Of course, in some organisations the directors think they are he most important and reserve themselves the spaces closest to the door - I don't think that is ideal as a message to either visitors or employees. However, the priorities I noticed in a car park this morning are even worse. I had to visit my local doctors surgery, fortunately something I very rarely do, and noticed that not only do the doctors think themselves more important  than their patients (their customers) and other staff but actually above disabled people. The doctors have the spaces closest to the door, even closer than the disabled spaces and those for other staff. Able bodied patients have the furthest to walk. I do find the positioning of the disabled spaces in relation to the doctors ones quite concerning, but at least I know how important I'm not to them!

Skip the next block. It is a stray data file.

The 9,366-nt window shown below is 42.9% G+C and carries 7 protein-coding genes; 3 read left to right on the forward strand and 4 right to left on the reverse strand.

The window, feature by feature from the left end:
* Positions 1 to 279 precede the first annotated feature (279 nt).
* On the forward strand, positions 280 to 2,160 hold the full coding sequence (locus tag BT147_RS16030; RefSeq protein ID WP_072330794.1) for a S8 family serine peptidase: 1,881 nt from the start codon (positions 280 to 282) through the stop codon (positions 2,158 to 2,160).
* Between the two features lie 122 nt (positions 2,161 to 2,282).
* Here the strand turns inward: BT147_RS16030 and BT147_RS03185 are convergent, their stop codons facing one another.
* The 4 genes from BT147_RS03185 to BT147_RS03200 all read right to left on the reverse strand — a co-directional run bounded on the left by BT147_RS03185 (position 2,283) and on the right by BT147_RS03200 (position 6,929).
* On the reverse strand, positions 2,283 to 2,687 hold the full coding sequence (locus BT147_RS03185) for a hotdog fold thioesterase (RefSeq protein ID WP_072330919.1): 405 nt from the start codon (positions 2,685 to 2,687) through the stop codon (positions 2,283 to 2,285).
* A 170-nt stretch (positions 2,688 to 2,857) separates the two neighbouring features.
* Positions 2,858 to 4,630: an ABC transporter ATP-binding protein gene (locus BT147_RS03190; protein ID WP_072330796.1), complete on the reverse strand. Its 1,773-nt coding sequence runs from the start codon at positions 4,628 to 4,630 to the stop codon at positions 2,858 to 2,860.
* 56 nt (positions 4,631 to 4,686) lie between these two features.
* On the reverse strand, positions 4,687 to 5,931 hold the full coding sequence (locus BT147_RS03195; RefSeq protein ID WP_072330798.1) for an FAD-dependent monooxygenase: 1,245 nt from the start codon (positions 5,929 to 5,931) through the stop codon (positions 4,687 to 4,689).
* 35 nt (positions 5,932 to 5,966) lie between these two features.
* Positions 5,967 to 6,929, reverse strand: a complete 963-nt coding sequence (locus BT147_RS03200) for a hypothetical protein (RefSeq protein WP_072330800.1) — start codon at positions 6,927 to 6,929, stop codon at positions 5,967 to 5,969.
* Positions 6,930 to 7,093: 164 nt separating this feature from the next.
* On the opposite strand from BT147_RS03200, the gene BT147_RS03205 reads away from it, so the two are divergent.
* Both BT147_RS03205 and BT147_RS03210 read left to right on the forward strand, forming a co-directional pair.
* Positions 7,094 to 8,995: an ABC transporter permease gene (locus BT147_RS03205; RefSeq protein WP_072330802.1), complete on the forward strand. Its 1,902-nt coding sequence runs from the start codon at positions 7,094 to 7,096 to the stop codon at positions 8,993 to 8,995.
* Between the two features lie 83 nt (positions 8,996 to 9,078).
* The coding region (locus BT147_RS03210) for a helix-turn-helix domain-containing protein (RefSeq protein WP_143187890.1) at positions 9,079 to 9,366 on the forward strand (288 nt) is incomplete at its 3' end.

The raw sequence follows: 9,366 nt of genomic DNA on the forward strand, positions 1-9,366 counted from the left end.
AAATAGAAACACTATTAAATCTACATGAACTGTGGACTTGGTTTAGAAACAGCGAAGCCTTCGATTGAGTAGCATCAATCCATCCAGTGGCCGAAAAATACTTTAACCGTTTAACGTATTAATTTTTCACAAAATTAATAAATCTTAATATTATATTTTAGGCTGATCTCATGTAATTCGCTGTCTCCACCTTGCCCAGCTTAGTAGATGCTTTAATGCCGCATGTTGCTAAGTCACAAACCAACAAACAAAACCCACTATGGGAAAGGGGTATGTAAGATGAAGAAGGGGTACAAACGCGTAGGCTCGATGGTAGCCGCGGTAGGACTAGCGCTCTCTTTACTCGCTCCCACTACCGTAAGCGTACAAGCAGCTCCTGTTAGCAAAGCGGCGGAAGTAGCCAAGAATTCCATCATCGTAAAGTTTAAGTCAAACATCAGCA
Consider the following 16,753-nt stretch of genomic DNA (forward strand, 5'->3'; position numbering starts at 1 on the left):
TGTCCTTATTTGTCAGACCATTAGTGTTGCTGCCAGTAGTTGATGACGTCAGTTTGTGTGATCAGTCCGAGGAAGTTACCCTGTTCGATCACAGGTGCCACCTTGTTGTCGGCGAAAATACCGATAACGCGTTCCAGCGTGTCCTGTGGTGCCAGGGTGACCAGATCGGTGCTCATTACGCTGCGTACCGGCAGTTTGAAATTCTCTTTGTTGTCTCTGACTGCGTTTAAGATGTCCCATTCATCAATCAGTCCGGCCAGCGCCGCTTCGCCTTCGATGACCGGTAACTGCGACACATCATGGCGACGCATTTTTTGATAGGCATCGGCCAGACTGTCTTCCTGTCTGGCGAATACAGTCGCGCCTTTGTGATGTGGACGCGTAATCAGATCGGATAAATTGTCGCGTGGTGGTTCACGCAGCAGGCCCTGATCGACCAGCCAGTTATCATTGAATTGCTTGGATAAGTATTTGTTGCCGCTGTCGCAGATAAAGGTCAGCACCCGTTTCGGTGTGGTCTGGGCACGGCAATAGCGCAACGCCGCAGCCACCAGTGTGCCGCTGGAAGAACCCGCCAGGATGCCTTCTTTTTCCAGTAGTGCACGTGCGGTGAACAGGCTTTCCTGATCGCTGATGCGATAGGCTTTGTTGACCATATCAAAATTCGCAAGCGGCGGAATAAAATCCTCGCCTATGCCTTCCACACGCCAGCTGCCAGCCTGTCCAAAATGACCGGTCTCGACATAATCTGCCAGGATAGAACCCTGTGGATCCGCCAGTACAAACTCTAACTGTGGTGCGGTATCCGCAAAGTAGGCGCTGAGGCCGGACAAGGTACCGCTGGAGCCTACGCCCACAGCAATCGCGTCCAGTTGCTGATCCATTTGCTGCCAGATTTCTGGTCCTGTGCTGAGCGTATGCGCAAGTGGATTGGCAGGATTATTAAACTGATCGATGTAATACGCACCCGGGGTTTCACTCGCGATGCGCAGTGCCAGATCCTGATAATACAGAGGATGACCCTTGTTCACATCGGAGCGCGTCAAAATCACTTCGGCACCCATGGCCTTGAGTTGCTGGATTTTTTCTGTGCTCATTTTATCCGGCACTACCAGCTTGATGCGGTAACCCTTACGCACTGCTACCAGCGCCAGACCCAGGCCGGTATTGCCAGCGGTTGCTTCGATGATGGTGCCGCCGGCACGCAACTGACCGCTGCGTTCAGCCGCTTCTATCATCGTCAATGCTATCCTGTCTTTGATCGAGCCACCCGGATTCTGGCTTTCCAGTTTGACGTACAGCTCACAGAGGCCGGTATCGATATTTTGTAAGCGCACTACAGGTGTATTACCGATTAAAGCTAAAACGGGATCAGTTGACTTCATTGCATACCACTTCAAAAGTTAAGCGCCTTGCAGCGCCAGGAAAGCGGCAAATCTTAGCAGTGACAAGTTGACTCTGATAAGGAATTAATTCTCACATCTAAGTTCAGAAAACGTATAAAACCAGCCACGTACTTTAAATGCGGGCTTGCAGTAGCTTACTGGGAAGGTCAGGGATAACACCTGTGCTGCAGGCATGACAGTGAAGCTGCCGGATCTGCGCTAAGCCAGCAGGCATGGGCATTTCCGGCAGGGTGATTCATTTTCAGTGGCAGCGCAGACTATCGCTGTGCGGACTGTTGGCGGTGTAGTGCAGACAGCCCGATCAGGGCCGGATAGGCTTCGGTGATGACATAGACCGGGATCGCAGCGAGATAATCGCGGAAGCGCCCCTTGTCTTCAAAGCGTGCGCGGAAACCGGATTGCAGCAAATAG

Or am I just being over-sensitive? Let me know what you think.

Thursday, April 18, 2013

Another corporate reputation and bottom line hit!

Another organisation has had its corporate reputation hit today, this time by something which should and could have been easily avoided. TalkTalk have been fined £750,000 by Ofcom for making an excessive number of abandoned and silent calls. This is about the calls we have almost all received - the phone rings but there is no one there when we answer it.

A person receiving such as call is generally not able to see who made the call. The calls typically come from withheld or unavailable numbers meaning that caller display and 1471 won't show who has called. The implication of this is that prior to the fine and associated publicity it would be unlikely that anyone would associate the calls directly with TalkTalk. Their problem now, however, is that people receiving silent calls may well think of TalkTalk and wonder they are responsible. This means that there is an ongoing corporate reputation problem for TalkTalk due to previous activity even though they claim to have stopped it.